By Martine G. Brousse
"The Medical Bill Whisperer... and insurance stuff too"
Patient Advocate, Certified Mediator
June 5, 2023
“Medical errors are a serious public health problem and a leading cause of death in the United States”, as widely reported in the media, and by governmental agencies (https://www.ncbi.nlm.nih.gov/books/NBK499956/).
While many errors are caught down the line (for example by a pharmacist catching a counter-indication), too many result in treatment delays, additional costs to insurances and patients, aggravated stress, avoidable side effects, adverse outcomes, complications, prolonged hospitalization or need to care, potential life-long impairment, disability, and in too many cases: death.
Here are some reasons for this breakdown:
· Incomplete assessment of patient’s symptoms & history,
· Rushed office appointments due to excessive physician workload,
· Missed complexity of symptoms,
· Wrong action taken or lack of proper action,
· Improper prescribed treatment, or incorrect medication or treatment administered
· Easy dismissal of patients' complaints,
· Language barrier,
· Test results inaccurately interpreted or ignored,
· Poor access to or ignorance of other medical records,
· Lack of communication or cooperation between treating physicians
· Limited scope of expertise by a physician or substandard medical management
· Staff fatigue, shortage or with poor supervision
· Negligence in meeting expected standards of care
While counting on medical staff and physicians to do their proper diligence, I must argue that patients' involvement is crucial to help reduce errors and minimize consequences. At every step of the way, patients be kept informed by their physician, but also remain alert to and communicative of their own observations. While no process is full proof, patients' participation in their own care and communication with the medical staff are essential.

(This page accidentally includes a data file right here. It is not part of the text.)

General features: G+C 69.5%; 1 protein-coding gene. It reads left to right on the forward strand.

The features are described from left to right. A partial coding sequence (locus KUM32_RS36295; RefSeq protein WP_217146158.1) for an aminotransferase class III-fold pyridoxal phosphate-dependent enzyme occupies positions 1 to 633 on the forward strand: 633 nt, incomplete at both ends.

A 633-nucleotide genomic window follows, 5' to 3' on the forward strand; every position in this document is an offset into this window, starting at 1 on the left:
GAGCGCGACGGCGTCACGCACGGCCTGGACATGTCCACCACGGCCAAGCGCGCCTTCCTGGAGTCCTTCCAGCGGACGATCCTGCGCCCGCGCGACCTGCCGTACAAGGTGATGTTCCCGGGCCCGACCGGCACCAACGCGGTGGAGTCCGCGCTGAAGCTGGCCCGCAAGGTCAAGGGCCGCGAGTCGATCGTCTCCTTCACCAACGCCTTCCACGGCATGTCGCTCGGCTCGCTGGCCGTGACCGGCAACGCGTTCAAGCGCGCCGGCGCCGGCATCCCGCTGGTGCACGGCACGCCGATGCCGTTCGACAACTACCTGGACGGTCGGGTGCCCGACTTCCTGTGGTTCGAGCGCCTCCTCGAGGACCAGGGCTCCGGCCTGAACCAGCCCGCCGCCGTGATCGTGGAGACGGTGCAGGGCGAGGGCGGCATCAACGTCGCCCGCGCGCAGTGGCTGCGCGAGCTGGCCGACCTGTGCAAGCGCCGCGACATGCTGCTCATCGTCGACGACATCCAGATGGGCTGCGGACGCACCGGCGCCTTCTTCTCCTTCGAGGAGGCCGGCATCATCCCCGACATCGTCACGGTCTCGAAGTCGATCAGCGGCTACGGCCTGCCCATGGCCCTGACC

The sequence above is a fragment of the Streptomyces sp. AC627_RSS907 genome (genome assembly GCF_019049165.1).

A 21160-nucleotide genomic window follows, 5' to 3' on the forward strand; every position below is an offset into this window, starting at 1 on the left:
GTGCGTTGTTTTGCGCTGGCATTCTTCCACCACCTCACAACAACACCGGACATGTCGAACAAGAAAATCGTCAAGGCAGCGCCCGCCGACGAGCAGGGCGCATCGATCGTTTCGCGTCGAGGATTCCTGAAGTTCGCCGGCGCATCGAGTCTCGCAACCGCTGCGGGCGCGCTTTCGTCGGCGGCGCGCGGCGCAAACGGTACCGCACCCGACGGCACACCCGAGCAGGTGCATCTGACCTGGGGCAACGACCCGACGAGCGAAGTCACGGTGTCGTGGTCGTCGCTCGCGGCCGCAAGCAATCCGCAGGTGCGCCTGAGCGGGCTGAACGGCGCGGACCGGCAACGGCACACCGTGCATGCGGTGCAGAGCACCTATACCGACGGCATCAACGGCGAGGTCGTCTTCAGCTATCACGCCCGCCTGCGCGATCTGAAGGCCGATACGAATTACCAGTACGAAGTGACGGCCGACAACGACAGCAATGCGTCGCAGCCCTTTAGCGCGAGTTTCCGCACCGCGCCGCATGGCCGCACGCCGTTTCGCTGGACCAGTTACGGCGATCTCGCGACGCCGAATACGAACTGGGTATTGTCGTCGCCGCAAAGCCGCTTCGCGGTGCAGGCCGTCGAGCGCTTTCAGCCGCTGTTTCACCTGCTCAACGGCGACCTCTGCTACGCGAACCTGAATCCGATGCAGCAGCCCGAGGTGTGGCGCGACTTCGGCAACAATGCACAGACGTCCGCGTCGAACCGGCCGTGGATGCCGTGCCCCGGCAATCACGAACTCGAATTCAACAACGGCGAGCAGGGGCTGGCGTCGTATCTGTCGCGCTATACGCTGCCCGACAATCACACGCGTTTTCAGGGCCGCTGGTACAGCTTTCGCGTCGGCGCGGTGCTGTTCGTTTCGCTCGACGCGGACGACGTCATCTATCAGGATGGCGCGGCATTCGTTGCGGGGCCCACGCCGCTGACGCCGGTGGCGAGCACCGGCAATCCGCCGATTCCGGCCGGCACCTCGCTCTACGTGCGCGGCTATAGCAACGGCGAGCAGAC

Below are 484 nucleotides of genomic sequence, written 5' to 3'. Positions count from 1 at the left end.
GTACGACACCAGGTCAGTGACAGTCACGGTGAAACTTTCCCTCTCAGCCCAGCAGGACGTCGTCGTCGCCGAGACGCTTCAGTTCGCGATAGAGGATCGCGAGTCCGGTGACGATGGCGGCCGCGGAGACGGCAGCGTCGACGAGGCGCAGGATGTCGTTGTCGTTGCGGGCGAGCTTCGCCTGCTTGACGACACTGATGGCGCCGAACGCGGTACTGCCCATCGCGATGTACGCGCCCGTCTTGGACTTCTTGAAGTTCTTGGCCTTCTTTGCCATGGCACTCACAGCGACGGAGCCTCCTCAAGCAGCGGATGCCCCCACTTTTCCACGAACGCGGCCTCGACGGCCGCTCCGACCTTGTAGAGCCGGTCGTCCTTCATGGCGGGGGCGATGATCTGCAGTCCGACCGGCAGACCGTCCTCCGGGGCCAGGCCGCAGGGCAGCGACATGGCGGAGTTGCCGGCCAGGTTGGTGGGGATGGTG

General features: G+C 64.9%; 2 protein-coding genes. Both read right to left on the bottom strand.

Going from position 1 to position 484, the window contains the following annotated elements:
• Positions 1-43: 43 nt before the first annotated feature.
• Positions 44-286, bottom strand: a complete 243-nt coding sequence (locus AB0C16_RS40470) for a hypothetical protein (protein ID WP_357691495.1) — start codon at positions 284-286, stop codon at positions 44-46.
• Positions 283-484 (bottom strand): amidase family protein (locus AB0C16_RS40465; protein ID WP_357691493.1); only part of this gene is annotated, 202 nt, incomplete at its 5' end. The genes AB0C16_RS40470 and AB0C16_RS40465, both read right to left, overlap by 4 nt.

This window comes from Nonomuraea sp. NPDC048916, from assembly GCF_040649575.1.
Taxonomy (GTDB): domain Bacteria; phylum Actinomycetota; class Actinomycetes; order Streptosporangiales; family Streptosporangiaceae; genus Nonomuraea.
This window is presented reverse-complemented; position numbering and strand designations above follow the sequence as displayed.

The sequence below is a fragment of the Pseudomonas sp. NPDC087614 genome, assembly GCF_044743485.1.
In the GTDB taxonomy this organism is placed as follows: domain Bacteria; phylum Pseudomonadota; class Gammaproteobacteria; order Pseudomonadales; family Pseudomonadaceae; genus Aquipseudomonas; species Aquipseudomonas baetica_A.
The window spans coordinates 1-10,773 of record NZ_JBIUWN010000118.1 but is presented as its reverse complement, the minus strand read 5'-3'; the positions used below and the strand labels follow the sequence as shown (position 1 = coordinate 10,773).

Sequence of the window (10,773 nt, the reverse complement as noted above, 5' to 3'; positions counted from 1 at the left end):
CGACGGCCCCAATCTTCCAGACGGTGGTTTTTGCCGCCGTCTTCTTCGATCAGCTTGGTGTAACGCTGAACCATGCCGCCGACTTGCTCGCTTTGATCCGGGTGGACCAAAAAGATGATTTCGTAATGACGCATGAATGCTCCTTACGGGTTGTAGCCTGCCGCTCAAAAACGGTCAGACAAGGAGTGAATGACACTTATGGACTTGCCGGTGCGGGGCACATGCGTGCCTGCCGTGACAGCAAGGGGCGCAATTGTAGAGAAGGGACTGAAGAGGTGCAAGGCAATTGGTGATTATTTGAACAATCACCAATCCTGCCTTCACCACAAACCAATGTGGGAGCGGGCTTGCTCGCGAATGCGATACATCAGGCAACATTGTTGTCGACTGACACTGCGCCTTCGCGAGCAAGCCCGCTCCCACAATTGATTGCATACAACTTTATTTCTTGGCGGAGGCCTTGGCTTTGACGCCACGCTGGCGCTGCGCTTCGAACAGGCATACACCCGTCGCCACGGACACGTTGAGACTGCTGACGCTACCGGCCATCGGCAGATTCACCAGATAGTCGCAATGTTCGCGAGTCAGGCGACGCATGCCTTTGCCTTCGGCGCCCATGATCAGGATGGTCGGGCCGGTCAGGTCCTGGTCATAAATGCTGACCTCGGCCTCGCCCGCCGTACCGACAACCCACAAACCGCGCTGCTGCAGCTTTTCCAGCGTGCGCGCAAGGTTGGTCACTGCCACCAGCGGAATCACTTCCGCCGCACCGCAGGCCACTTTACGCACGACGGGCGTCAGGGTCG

Here are some recommendations to bring about a more accurate diagnosis and treatment, and ensure more successful outcome.
1. Keep your Med List current and accurate
There are quite a few apps and websites offering templates. Here are 2:
Include any prescribed drug, over the counter medication, vitamin, supplement, herb or OTC remedy you use. Dosage and frequency of use should be included. Indicate the symptoms or conditions they treat, and who prescribed them. Evaluate their usefulness, and length of time used.
Don't forget to list any pharmacy you would like your prescriptions sent though. Your insurance can help you locate a pharmacy "in network" or with preferential savings.
You can also often download a list of prescriptions from your online insurance or Rx portal.
Medicare patients are entitled to a once-a -year “Medication Therapy Management” assessment. Designed to lower costs, reduce the risk of dangerous drug interactions, avoid duplication of prescriptions and therapies, educate patients to benefits, alert them of possible reactions and confirm the effectiveness and need of each treatment, this service should be used by every eligible senior, once a year. A pharmacist will help create an up-to-date personalized medication list, which every one of your treating physicians you should get copied on. You will get detailed information on every prescription and over-the-counter medication: dosage and curative intent, when and how to best take it. Unnecessary, duplicate and ineffective treatments will be pointed out, for your physician to review. One good thing: switching to a new generic version, or stopping an obsolete treatment will save you money too! This is an excellent time for questions, and to make sure you are getting the most appropriate and cost-effective prescriptions. For more info, visit:
2. Keep track of Symptoms & Side Effects
Do give your doctor all the relevant information of your history and symptoms. Before your appointment, prepare a list of every ongoing or new symptom, detailed description and occurrence, and any trigger or means of amelioration.